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Frazier v. Collins

United States District Court, M.D. Georgia, Valdosta Division

February 26, 2019

CARSTEAN FRAZIER, Plaintiff,
v.
MICHELLE COLLINS, Defendant.

          ORDER

          HUGH LAWSON HUGH LAWSON, SENIOR JUDGE.

         Plaintiff Carstean Frazier filed this pro se lawsuit against Defendant Michelle Collins alleging that she was discriminated against in her employment on the basis of her race, color, gender/sex, national origin, and age. (Doc. 1, p. 2). Defendant moves the Court to dismiss Plaintiff's Complaint, arguing that Plaintiff has failed to plead sufficient facts to establish that Defendant was her employer at any time and that Plaintiff has failed to exhaust her administrative remedies and to satisfy the conditions precedent to filing a discrimination lawsuit. The Court notified Plaintiff that Defendant filed a motion seeking dismissal of her claims and provided Plaintiff with the opportunity to respond (Doc. 10), which she has now done. (Doc. 11). For the following reasons, the Court GRANTS Defendant's Motion to Dismiss. (Doc. 6).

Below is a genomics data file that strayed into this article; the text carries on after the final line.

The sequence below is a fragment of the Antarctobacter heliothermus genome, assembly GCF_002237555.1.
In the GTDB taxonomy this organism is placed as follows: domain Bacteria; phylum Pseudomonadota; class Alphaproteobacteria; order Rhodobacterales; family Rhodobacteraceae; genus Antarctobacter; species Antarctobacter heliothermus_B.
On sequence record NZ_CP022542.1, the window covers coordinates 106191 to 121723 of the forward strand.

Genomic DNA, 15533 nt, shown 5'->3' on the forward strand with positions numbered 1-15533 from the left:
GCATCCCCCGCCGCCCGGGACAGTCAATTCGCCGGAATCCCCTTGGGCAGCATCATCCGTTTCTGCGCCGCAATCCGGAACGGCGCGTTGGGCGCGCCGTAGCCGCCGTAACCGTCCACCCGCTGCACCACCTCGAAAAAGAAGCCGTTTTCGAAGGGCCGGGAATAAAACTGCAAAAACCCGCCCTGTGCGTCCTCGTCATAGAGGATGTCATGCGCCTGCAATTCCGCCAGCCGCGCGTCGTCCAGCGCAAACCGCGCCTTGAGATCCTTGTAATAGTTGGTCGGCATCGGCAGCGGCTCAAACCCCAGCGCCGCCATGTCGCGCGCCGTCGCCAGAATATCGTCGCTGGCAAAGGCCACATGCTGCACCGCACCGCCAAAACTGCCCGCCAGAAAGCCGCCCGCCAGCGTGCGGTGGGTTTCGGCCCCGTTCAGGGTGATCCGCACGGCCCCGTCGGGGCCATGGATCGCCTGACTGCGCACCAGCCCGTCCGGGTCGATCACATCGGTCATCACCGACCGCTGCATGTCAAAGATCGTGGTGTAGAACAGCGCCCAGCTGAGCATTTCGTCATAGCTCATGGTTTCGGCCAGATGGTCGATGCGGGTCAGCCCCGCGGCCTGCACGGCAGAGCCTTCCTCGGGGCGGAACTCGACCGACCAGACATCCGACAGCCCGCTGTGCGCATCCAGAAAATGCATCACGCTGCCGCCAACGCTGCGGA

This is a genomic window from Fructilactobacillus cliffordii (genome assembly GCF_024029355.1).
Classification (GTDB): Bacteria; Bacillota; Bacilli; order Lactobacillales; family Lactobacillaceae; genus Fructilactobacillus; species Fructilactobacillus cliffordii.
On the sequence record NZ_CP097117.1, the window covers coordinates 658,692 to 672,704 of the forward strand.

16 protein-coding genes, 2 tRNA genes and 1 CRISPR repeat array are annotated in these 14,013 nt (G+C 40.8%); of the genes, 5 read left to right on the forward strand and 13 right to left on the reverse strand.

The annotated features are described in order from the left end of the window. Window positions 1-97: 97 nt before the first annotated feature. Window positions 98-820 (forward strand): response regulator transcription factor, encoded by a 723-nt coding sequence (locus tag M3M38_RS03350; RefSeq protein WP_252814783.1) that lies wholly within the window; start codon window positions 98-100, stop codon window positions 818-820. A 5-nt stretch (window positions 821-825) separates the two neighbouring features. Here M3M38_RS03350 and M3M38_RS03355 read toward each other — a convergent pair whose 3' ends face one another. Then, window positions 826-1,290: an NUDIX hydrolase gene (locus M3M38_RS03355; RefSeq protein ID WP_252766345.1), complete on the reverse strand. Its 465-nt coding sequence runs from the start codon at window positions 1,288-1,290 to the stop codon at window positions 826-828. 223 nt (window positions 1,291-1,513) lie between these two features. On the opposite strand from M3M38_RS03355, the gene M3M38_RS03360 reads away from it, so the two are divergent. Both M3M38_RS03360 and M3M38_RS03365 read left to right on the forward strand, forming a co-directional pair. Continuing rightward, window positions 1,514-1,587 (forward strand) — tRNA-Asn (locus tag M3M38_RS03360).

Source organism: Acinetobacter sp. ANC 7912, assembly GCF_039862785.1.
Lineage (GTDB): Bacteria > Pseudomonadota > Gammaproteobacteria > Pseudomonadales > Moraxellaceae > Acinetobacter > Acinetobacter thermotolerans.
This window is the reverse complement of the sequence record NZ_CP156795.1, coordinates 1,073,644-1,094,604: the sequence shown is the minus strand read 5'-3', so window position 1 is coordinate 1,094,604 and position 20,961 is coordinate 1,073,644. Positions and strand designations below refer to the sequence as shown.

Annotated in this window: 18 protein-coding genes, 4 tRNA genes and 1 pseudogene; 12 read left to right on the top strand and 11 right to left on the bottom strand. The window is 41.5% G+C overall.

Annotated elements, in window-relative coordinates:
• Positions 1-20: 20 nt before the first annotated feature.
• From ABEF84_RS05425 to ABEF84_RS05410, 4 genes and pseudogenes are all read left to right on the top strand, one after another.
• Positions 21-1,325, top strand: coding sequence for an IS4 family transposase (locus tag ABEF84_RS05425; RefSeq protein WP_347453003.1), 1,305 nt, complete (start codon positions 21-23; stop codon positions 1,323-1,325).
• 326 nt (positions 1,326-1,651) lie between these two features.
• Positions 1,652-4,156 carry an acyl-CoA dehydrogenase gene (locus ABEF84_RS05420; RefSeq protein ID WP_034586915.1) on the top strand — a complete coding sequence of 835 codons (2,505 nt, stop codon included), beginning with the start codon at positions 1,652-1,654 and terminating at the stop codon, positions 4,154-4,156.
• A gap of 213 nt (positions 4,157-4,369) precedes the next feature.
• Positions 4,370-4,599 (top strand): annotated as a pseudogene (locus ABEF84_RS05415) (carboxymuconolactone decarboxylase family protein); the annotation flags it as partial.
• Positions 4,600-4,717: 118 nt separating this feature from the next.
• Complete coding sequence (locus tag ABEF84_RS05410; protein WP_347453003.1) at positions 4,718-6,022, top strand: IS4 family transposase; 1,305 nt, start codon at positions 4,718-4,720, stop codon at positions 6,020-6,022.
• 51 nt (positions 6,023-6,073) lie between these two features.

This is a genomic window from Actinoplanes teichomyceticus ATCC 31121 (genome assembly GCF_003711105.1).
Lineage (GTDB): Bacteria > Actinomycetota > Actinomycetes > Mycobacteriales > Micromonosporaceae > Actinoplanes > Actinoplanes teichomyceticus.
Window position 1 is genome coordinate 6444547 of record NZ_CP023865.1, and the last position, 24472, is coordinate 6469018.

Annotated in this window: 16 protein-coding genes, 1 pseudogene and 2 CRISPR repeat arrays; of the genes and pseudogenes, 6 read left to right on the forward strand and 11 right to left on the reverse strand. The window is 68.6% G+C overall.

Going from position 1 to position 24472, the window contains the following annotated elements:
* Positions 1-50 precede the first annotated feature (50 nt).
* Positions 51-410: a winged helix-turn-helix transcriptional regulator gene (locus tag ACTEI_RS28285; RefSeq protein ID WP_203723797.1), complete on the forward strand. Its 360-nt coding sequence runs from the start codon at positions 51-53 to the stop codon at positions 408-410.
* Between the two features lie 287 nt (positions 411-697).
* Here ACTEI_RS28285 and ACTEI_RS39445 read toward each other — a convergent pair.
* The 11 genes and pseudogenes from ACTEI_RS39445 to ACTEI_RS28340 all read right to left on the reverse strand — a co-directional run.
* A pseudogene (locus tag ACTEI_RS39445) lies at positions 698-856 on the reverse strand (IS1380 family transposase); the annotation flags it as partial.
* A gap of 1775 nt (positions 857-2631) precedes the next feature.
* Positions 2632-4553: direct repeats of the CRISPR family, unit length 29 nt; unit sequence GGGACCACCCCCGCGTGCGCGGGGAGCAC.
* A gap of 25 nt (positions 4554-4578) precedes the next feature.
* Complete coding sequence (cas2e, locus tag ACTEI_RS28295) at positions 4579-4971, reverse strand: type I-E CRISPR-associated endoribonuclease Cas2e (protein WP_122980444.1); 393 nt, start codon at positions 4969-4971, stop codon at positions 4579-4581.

I. FACTS

         Plaintiff filed her Complaint utilizing the Court's standard Complaint for Employment Discrimination form. (Doc. 1).[1] She additionally attached a brief statement of facts. (Id. at p. 3-4). Plaintiff's factual allegations are limited to the following: